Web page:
In 1994, the European Union recognized the significant troubles associated with the increasing incidence of hypersensitivity to nickel, and on June 30, 1994, the EU issued a ‘Nickel Directive,’ which regulates the use of nickel in jewelry and other products that come in contact with the skin. The aim of the legislation is to prevent the general population from becoming sensitized to nickel and to reduce nickel allergic contact dermatitis reactions in the majority of nickel-sensitized individuals. China adopted a similar standard in 2012.
Although no such directive exists in the United States, efforts are under way to mandate safe use guidelines for nickel. In 2014, it was estimated that roughly 2.5 million US adults and 250,000 children were suffering from nickel allergy, at an estimated cost of $5.7 billion per year for treatment of symptoms.
In November 2014, Loma Linda University the Nickel Allergy Alliance, and the Dermatitis Academy created the first open access self-reported patient registry to record nickel allergy prevalence data in the US, and in August 2015, the American Academy of Dermatology (AAD) adopted a nickel safety position paper.
In addition, concerns about allergies to implanted medical devices have risen and are now on the forefront. On March 15, 2019, these concerns prompted the acting FDA Commissioner, Scott Gottlieb, MD, to issue a statement expressing concerns about biological responses to materials, including metals, in patients with implanted medical devices. More specifically he stated that, “A growing body of evidence suggests that a small number of patients may have biological responses to certain types of materials in implantable or insertable devices. For example, they develop inflammatory reactions and tissue changes causing pain and other symptoms that may interfere with their quality of life.” He went on to say, “To this end, we're undertaking a broad effort to engage the public, scientists and industry stakeholders to gather information and help us determine the current state of the science, critical gaps in the existing science that need to be addressed, what approaches should be considered to further our understanding of medical device materials and improve the safety of devices for patients.”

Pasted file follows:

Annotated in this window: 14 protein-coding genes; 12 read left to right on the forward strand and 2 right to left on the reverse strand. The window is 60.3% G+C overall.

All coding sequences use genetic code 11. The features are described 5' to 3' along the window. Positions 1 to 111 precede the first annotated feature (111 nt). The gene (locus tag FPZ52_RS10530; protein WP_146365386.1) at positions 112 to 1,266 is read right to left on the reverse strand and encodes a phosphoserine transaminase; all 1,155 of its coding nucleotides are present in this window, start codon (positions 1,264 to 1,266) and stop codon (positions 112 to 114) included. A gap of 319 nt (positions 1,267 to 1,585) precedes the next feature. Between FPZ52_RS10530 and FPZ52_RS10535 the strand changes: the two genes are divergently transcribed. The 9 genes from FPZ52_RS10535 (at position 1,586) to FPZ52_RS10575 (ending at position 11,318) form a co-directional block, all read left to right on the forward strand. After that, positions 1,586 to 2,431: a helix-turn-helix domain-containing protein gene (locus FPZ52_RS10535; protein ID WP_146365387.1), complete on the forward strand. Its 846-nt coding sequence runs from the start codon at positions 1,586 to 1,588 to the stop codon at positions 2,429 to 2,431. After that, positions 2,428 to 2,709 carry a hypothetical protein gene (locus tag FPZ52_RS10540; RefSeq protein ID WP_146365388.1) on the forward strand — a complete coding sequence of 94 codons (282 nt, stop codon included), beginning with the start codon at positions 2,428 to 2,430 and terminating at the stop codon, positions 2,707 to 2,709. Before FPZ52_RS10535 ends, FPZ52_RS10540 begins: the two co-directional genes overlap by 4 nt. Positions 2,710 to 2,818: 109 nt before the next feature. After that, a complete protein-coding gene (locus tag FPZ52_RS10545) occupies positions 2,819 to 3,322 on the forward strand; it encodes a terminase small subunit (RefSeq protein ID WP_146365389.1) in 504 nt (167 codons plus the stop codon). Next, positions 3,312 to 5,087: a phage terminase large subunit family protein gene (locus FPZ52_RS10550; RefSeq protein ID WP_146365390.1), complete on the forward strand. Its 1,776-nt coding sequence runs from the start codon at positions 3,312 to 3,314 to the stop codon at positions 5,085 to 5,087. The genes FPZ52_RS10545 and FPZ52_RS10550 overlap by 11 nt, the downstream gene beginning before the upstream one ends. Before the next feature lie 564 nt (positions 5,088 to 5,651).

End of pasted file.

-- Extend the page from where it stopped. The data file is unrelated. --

Earlier in January 2019, in Orthopedics Today, the cover story entitled “Metal allergy: A clinical conundrum” was published. This and other publications are indicative of the attention that is being directed to the topic of allergies to metals found in medical and dental implants.
Very importantly, the medical and scientific communities continue to study and publish their data with respect to metal allergies, which will help to achieve the goals as outlined by Scott Gottlieb, MD.